After a broad search, the Alliance of Baptists has called Reverend Elijah Zehyoue to become its next co-director following the retirement of Paula Clayton Dempsey, director of partnership relations. On October 15 Paula’s retirement takes effect and Elijah will begin his new role, joining Carole Collins, director of operations and finance, in leading the staff team. Carole said, “I welcome him to this exciting and sacred work. And I am grateful to be on this Alliance journey with him.”
The search committee, made up of April Baker, Nashville, Tenn., Christine Wiley, Fort Washington, Md., GJ Tarazi, McLean, Va., Erica Saunders, Oberlin, Ohio, Cristina Garcia-Alfonso, Raleigh, N.C., and Ben Boswell, Charlotte, N.C., unanimously recommended Elijah to the Alliance Board of Directors who enthusiastically accepted the recommendation.
Elijah Zehyoue, a graduate of Morehouse College (B.A.) and the University of Chicago (M.Div.), has served as associate pastor at Alliance congregational partner Calvary Baptist Church in Washington, D.C. since 2014. He brings to the leadership role experience as a pastor, preacher, scholar, and teacher. He is in the dissertation writing phase of a Ph.D. in African History at Howard University where he studies the Trans Atlantic Slave Trade and the Origins of the Liberian Civil War. Himself an immigrant from Liberia, Elijah’s family came to the U.S. to escape that country’s civil war.
Alliance President Michael-Ray Mathews noted, “In Elijah, we gain the care of a pastor, the rigor of a scholar, and the passion of a prophet. I look forward to partnering with Carole and Elijah as they lead us all in the continued work of cultivating a theological home and prophetic community for an ever-emerging Alliance.”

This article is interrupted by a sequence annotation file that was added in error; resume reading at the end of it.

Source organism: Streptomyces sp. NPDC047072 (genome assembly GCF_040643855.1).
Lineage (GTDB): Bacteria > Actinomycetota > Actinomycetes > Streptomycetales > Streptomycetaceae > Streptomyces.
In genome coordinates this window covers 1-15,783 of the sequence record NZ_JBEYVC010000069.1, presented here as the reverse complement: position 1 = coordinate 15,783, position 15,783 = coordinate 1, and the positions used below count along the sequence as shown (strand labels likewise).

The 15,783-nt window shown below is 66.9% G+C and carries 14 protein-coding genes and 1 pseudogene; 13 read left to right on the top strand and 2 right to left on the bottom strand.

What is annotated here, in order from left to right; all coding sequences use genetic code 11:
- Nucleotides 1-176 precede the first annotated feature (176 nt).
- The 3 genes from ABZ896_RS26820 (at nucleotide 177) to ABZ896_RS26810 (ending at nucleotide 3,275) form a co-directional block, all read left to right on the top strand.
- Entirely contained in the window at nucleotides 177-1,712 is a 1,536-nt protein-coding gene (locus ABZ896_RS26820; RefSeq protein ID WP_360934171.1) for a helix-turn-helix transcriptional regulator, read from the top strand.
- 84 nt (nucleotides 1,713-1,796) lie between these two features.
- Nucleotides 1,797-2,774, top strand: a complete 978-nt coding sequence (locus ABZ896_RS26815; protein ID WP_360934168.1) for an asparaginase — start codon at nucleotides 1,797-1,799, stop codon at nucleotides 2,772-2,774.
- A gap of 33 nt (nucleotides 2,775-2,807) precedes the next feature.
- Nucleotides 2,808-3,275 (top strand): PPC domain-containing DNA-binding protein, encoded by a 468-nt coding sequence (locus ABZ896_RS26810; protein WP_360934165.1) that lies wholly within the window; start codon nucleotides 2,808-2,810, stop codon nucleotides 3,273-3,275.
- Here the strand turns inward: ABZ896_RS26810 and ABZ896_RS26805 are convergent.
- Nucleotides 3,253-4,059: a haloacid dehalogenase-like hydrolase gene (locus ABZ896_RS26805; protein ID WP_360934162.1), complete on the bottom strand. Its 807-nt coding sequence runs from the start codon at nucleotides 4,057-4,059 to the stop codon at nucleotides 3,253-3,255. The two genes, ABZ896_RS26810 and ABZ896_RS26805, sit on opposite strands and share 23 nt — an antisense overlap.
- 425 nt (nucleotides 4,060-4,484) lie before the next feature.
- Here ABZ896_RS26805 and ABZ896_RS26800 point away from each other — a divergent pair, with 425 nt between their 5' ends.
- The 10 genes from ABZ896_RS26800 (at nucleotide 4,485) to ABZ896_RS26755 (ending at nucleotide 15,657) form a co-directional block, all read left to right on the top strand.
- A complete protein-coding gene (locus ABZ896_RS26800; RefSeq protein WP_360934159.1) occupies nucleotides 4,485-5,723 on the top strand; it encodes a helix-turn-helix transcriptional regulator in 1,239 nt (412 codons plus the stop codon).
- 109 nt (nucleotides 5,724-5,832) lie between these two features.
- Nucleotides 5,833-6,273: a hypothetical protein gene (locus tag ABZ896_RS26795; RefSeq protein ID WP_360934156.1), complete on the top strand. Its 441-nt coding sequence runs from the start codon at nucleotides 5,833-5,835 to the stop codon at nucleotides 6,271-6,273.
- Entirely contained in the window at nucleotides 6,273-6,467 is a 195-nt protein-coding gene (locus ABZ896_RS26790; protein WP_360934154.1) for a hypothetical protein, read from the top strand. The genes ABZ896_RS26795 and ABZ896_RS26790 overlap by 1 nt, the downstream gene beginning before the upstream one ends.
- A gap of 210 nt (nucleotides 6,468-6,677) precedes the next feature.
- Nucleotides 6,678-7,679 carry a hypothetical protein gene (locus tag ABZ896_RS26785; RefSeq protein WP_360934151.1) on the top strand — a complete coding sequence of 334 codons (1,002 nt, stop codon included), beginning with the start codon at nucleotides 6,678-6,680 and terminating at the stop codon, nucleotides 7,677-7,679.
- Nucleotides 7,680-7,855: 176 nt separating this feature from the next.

The Alliance has been fully engaged in implementing its commitment to become an antiracist organization. Elijah gave voice to his own commitment toward that goal, saying, “I preach based off of the belief that through particular modes of analysis, especially applied to our spiritual lives, we can truly make our world a better place. I believe this will benefit the Alliance of Baptists because I can collaborate with and empower our many talented preachers and ministers to continue the good work they are doing preaching a liberating message. I can offer more resources to them out of my own tradition, knowledge, and connections so that they feel equipped to go even further in their antiracist ministries and commitments.”
Paula Clayton Dempsey remarked, “I am grateful for how the Spirit of God has been at work in the life of Elijah and in the Alliance to bring us to this moment. I have great confidence in his capable leadership as he and the organization are guided by the Spirit.”
Founded in 1987, the Alliance of Baptists formed in order to provide a space for individuals who were tired of political infighting within the Southern Baptist Convention. As the organization’s story unfolded, the Alliance would come to provide a theological home for Baptists and Christians from across many denominational groups. Throughout the Alliance’s history, the organization has been outspoken on a number of state, national, and global justice issues. In 1990, the Alliance of Baptists offered the first apology from any Baptist organization in the South for the sins of slavery. Since this apology, the organization has proclaimed its support for issues including marriage equality, #Blacklivesmatter, ecological justice, gun-control reform, justice in Palestine, food justice, interfaith dialogue, and more. (Reimagining Zion: History of the Alliance of Baptists, Andrew Gardner, Nurturing Faith Inc., 2015)
Expressing his own approach to engaging the mission of the Alliance, Elijah said, “I am of the belief that to be in the liberating tradition of Jesus means to struggle against oppression whenever and wherever it is present. This work puts me in solidarity with marginal people all over the world—whether students in Palestine, migrants in Central America, exploited workers in Southern Africa, or LGBTQIA+ people globally. My position as an oppressed Black Immigrant is my lens for understanding the suffering of so many other people around the world. I believe the call of the church is to work to end suffering in the world and that much of how we do that is to stand in solidarity with those people struggling for justice wherever they are.”